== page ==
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Happy birthday, “Back To The Future” - which was released thirty years ago today. One of the most legendary stories of the now-iconic blockbuster, and perhaps one of the biggest what-ifs in the history of mainstream cinema, is obviously the chronicle of Eric Stoltz and the movies casting. The tale is well storied: while Michael J. Fox ultimately went on to play the seminal role of Marty McFly, it was then up-and-comer Stoltz who was originally cast in the lead part. And it’s not like they suddenly changed their mind. Robert Zemeckis and crew shot for five weeks on “Back To the Future” with Stoltz as Marty McFly, only to make the incredibly tough decision to recast the lead role and reshoot the entire movie over again with Fox (who was the director’s first choice, but they couldn’t get him at the time due to the shooting »
- Edward Davis
Aimed at movie buffs, “Profiles” co-hosts Alicia Malone (Movie Juice) and Scott Mantz (Access Hollywood) are two admitted ardent film geeks who take deep online video dives on filmmakers and movie stars. A cross between “Biography,” “Inside the Actor’s Studio” and “At the Movies," "Profiles" aims to entertain and inform with trivia, a countdown of their subject's best movies, and an interview with either the subject or someone close to them, on the phone or on-camera. Talking about Jack Nicholson for example, was "One Flew Over the Cuckoo's Nest" producer Michael Douglas. So far the enthusiastic duo has profiled Steven Spielberg, Stanley Kubrick, Alfred Hitchcock, John Hughes, Quentin Tarantino, David Fincher, Wes Anderson, Paul Thomas Anderson, Cate Blanchett, Julia Roberts, Leonardo DiCaprio, Tom Cruise, Harrison Ford, John Williams, Tom Hanks, Meryl Streep, David Lynch, Jack Nicholson, Marlon Brando, The Beatles, Cameron Crowe, Pixar »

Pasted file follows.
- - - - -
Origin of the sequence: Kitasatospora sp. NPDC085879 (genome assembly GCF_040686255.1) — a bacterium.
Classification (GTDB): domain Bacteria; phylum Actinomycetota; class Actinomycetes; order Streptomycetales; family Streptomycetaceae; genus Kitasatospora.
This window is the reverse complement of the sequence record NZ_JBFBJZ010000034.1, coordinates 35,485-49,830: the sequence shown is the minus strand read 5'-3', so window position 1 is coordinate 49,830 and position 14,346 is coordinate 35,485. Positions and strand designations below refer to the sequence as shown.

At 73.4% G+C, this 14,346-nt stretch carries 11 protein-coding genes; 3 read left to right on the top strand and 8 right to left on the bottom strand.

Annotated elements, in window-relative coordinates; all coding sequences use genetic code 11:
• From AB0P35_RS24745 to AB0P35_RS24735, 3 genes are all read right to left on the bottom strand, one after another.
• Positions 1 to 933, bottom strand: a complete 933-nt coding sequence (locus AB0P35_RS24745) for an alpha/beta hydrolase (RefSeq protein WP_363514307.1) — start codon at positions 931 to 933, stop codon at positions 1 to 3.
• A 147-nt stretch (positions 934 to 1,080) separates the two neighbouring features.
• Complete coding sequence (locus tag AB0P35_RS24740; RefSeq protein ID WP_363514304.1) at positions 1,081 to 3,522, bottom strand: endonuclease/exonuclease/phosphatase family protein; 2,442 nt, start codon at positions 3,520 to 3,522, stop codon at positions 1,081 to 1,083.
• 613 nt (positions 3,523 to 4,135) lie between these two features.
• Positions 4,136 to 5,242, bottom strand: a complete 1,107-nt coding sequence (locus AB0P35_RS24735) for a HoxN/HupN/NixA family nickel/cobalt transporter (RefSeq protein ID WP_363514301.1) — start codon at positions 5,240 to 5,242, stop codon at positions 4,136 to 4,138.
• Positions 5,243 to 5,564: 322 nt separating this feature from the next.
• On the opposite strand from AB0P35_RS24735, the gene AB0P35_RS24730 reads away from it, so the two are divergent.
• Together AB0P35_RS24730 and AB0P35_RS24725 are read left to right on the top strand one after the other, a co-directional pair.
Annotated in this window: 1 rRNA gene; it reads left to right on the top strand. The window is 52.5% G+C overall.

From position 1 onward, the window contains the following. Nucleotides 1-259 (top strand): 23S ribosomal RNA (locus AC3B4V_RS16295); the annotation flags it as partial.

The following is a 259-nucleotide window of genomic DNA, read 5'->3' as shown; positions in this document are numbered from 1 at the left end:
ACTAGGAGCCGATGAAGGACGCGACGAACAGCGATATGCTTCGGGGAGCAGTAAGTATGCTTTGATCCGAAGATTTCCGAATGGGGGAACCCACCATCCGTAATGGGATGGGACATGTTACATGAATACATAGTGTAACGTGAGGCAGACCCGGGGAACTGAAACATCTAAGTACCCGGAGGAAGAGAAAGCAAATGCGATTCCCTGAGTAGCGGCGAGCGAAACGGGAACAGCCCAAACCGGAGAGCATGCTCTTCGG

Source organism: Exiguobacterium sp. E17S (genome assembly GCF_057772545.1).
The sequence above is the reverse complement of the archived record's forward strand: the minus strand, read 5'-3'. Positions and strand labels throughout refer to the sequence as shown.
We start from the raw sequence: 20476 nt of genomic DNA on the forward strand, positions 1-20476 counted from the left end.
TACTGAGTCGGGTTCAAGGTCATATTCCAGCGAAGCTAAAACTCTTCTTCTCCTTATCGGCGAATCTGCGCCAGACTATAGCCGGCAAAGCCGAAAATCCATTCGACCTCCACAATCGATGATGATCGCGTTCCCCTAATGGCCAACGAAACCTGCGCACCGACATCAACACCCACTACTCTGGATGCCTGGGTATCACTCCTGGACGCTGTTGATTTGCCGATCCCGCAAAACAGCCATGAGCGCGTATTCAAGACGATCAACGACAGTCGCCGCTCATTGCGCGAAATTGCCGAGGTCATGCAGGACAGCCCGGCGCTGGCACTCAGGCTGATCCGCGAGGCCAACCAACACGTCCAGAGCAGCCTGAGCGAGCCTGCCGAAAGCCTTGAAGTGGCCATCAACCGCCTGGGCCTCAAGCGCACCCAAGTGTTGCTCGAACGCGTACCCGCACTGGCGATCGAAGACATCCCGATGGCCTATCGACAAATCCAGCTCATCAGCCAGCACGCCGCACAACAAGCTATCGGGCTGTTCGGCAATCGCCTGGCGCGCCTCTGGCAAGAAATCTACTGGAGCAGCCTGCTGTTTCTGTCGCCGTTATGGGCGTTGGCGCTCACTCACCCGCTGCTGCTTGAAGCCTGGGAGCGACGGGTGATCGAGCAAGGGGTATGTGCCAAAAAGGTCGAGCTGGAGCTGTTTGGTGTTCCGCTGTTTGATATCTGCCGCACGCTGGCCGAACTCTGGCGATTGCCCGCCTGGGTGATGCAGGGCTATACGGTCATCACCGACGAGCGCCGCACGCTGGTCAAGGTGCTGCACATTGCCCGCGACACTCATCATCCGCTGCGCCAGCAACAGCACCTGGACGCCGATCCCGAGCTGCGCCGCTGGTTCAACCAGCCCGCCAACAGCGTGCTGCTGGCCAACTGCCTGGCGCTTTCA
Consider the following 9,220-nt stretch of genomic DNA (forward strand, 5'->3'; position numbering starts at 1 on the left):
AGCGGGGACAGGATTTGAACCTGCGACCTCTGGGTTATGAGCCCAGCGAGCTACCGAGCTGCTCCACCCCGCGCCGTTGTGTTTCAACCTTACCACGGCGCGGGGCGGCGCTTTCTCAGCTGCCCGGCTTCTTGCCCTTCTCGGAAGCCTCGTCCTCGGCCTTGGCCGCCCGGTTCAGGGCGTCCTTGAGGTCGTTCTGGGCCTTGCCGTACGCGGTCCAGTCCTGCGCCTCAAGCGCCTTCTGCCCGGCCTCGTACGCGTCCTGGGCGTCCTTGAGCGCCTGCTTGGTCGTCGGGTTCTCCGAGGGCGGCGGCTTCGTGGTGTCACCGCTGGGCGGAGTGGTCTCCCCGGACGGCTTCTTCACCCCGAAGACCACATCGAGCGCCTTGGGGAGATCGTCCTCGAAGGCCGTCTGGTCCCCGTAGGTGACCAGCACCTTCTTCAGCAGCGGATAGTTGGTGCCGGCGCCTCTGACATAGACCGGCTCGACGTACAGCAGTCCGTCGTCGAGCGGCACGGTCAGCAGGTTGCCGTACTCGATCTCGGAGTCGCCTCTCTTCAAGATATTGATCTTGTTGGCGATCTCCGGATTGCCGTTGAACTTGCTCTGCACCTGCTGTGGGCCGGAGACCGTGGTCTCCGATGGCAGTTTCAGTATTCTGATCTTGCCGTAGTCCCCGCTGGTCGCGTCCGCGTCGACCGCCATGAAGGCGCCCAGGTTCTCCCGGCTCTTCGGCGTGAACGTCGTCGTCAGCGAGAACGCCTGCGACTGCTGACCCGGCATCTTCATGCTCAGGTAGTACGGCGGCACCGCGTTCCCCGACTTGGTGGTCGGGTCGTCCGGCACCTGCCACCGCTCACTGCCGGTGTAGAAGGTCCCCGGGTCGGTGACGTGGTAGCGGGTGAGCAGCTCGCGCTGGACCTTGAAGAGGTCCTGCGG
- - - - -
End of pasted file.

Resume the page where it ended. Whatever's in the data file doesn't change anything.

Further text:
- Anne Thompson
By Alex Simon
They say that clothes make the man. They also make the man in the movie and, sometimes, even make the movie itself live on in the annals of classic filmdom. With that in mind, here is a list (in no particular order) of ten gents and the characters they played who changed our sartorial habits forever.
1. Michael Douglas/Gordon Gecko—Wall Street
Arguably the movie that set the style for second half of the 1980s, Oliver Stone’s Wall Street featured Michael Douglas’ Oscar-winning turn as corporate raider Gordon Gecko, whose ruthlessness in the boardroom was only matched by his sense of style. Douglas is all clean lines in his pinstripe suits, suspenders and slicked-back hair, creating an iconic look that screamed “power” and “go fuck yourself” simultaneously.
Stanley Kubrick’s dystopian sci-fi allegory is one of cinema’s great dark satires, »
- The Hollywood Interview.com